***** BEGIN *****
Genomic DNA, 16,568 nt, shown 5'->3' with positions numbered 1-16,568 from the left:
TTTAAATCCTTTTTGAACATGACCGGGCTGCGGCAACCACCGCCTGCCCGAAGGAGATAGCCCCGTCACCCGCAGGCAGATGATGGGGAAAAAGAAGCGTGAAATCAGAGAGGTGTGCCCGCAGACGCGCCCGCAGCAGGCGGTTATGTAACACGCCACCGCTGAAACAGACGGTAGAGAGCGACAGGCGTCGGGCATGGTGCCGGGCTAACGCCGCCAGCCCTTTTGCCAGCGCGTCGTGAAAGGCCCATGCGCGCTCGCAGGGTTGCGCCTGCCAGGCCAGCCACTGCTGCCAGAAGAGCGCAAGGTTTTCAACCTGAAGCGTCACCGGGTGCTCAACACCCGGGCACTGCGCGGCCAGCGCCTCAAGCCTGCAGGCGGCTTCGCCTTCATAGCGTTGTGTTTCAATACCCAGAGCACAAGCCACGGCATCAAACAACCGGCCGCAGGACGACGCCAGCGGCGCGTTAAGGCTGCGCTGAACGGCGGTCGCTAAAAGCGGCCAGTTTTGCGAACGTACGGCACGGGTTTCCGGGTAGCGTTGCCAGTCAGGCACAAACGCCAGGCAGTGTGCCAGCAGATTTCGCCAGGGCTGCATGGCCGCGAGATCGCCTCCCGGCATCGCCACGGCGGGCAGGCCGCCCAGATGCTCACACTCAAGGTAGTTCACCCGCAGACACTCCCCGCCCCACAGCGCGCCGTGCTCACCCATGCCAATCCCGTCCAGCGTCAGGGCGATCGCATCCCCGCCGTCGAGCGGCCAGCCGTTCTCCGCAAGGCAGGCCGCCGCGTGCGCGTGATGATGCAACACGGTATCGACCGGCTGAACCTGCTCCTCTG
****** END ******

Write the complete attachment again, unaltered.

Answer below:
Genomic DNA, 16,568 nt, shown 5'->3' with positions numbered 1-16,568 from the left:
TTTAAATCCTTTTTGAACATGACCGGGCTGCGGCAACCACCGCCTGCCCGAAGGAGATAGCCCCGTCACCCGCAGGCAGATGATGGGGAAAAAGAAGCGTGAAATCAGAGAGGTGTGCCCGCAGACGCGCCCGCAGCAGGCGGTTATGTAACACGCCACCGCTGAAACAGACGGTAGAGAGCGACAGGCGTCGGGCATGGTGCCGGGCTAACGCCGCCAGCCCTTTTGCCAGCGCGTCGTGAAAGGCCCATGCGCGCTCGCAGGGTTGCGCCTGCCAGGCCAGCCACTGCTGCCAGAAGAGCGCAAGGTTTTCAACCTGAAGCGTCACCGGGTGCTCAACACCCGGGCACTGCGCGGCCAGCGCCTCAAGCCTGCAGGCGGCTTCGCCTTCATAGCGTTGTGTTTCAATACCCAGAGCACAAGCCACGGCATCAAACAACCGGCCGCAGGACGACGCCAGCGGCGCGTTAAGGCTGCGCTGAACGGCGGTCGCTAAAAGCGGCCAGTTTTGCGAACGTACGGCACGGGTTTCCGGGTAGCGTTGCCAGTCAGGCACAAACGCCAGGCAGTGTGCCAGCAGATTTCGCCAGGGCTGCATGGCCGCGAGATCGCCTCCCGGCATCGCCACGGCGGGCAGGCCGCCCAGATGCTCACACTCAAGGTAGTTCACCCGCAGACACTCCCCGCCCCACAGCGCGCCGTGCTCACCCATGCCAATCCCGTCCAGCGTCAGGGCGATCGCATCCCCGCCGTCGAGCGGCCAGCCGTTCTCCGCAAGGCAGGCCGCCGCGTGCGCGTGATGATGCAACACGGTATCGACCGGCTGAACCTGCTCCTCTG